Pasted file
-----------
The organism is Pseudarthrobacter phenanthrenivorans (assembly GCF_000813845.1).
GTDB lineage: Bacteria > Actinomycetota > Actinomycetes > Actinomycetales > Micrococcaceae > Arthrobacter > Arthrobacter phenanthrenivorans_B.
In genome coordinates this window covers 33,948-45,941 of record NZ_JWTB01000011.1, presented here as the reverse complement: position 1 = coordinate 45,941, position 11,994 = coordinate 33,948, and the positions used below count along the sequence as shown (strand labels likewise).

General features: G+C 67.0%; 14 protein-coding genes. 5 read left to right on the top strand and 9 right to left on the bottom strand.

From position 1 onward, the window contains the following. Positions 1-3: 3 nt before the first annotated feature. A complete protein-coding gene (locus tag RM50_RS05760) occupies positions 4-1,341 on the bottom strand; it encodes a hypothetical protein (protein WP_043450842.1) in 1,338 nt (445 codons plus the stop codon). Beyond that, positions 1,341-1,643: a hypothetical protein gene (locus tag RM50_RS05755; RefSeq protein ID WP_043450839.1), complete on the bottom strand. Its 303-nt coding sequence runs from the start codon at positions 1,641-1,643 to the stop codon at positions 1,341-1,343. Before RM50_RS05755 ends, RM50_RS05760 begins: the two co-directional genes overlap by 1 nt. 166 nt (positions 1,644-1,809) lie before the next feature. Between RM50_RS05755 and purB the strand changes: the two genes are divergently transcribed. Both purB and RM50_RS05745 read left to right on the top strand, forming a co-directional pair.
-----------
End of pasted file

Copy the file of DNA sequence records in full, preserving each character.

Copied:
The organism is Pseudarthrobacter phenanthrenivorans (assembly GCF_000813845.1).
GTDB lineage: Bacteria > Actinomycetota > Actinomycetes > Actinomycetales > Micrococcaceae > Arthrobacter > Arthrobacter phenanthrenivorans_B.
In genome coordinates this window covers 33,948-45,941 of record NZ_JWTB01000011.1, presented here as the reverse complement: position 1 = coordinate 45,941, position 11,994 = coordinate 33,948, and the positions used below count along the sequence as shown (strand labels likewise).

General features: G+C 67.0%; 14 protein-coding genes. 5 read left to right on the top strand and 9 right to left on the bottom strand.

From position 1 onward, the window contains the following. Positions 1-3: 3 nt before the first annotated feature. A complete protein-coding gene (locus tag RM50_RS05760) occupies positions 4-1,341 on the bottom strand; it encodes a hypothetical protein (protein WP_043450842.1) in 1,338 nt (445 codons plus the stop codon). Beyond that, positions 1,341-1,643: a hypothetical protein gene (locus tag RM50_RS05755; RefSeq protein ID WP_043450839.1), complete on the bottom strand. Its 303-nt coding sequence runs from the start codon at positions 1,641-1,643 to the stop codon at positions 1,341-1,343. Before RM50_RS05755 ends, RM50_RS05760 begins: the two co-directional genes overlap by 1 nt. 166 nt (positions 1,644-1,809) lie before the next feature. Between RM50_RS05755 and purB the strand changes: the two genes are divergently transcribed. Both purB and RM50_RS05745 read left to right on the top strand, forming a co-directional pair.